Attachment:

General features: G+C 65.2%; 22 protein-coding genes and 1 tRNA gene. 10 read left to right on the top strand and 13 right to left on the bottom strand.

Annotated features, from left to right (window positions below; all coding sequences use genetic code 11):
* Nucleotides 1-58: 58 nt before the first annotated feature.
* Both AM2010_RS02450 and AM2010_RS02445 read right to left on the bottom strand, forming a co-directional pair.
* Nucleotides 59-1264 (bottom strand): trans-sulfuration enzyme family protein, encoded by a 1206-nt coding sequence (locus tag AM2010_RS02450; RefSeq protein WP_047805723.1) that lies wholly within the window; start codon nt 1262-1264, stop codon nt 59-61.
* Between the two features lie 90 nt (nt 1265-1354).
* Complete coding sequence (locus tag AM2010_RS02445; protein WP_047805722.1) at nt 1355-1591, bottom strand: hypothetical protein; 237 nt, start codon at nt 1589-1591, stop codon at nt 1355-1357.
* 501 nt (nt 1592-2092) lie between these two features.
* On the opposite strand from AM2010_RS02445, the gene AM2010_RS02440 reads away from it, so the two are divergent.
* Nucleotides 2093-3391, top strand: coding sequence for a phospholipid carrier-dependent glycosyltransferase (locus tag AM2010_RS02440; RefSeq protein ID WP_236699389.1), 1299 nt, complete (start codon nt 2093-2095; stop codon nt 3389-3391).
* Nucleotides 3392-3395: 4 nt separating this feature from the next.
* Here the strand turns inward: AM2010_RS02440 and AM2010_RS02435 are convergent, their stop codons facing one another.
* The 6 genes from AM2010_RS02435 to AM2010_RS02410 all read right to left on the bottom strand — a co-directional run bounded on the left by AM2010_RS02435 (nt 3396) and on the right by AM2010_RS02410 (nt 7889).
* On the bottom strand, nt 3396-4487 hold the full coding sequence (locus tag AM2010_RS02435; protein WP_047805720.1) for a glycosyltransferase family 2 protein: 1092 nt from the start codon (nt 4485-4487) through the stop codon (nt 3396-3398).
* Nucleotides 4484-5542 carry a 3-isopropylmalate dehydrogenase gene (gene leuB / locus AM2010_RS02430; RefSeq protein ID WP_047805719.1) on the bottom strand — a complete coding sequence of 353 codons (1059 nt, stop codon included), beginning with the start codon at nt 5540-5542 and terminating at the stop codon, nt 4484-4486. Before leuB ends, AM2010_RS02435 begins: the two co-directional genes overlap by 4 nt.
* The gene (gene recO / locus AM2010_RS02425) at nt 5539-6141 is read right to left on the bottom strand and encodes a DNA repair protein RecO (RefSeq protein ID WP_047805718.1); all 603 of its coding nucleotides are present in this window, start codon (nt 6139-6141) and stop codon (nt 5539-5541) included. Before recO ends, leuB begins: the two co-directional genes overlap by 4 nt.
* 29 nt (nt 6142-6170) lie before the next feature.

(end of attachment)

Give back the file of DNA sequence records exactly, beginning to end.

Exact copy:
General features: G+C 65.2%; 22 protein-coding genes and 1 tRNA gene. 10 read left to right on the top strand and 13 right to left on the bottom strand.

Annotated features, from left to right (window positions below; all coding sequences use genetic code 11):
* Nucleotides 1-58: 58 nt before the first annotated feature.
* Both AM2010_RS02450 and AM2010_RS02445 read right to left on the bottom strand, forming a co-directional pair.
* Nucleotides 59-1264 (bottom strand): trans-sulfuration enzyme family protein, encoded by a 1206-nt coding sequence (locus tag AM2010_RS02450; RefSeq protein WP_047805723.1) that lies wholly within the window; start codon nt 1262-1264, stop codon nt 59-61.
* Between the two features lie 90 nt (nt 1265-1354).
* Complete coding sequence (locus tag AM2010_RS02445; protein WP_047805722.1) at nt 1355-1591, bottom strand: hypothetical protein; 237 nt, start codon at nt 1589-1591, stop codon at nt 1355-1357.
* 501 nt (nt 1592-2092) lie between these two features.
* On the opposite strand from AM2010_RS02445, the gene AM2010_RS02440 reads away from it, so the two are divergent.
* Nucleotides 2093-3391, top strand: coding sequence for a phospholipid carrier-dependent glycosyltransferase (locus tag AM2010_RS02440; RefSeq protein ID WP_236699389.1), 1299 nt, complete (start codon nt 2093-2095; stop codon nt 3389-3391).
* Nucleotides 3392-3395: 4 nt separating this feature from the next.
* Here the strand turns inward: AM2010_RS02440 and AM2010_RS02435 are convergent, their stop codons facing one another.
* The 6 genes from AM2010_RS02435 to AM2010_RS02410 all read right to left on the bottom strand — a co-directional run bounded on the left by AM2010_RS02435 (nt 3396) and on the right by AM2010_RS02410 (nt 7889).
* On the bottom strand, nt 3396-4487 hold the full coding sequence (locus tag AM2010_RS02435; protein WP_047805720.1) for a glycosyltransferase family 2 protein: 1092 nt from the start codon (nt 4485-4487) through the stop codon (nt 3396-3398).
* Nucleotides 4484-5542 carry a 3-isopropylmalate dehydrogenase gene (gene leuB / locus AM2010_RS02430; RefSeq protein ID WP_047805719.1) on the bottom strand — a complete coding sequence of 353 codons (1059 nt, stop codon included), beginning with the start codon at nt 5540-5542 and terminating at the stop codon, nt 4484-4486. Before leuB ends, AM2010_RS02435 begins: the two co-directional genes overlap by 4 nt.
* The gene (gene recO / locus AM2010_RS02425) at nt 5539-6141 is read right to left on the bottom strand and encodes a DNA repair protein RecO (RefSeq protein ID WP_047805718.1); all 603 of its coding nucleotides are present in this window, start codon (nt 6139-6141) and stop codon (nt 5539-5541) included. Before recO ends, leuB begins: the two co-directional genes overlap by 4 nt.
* 29 nt (nt 6142-6170) lie before the next feature.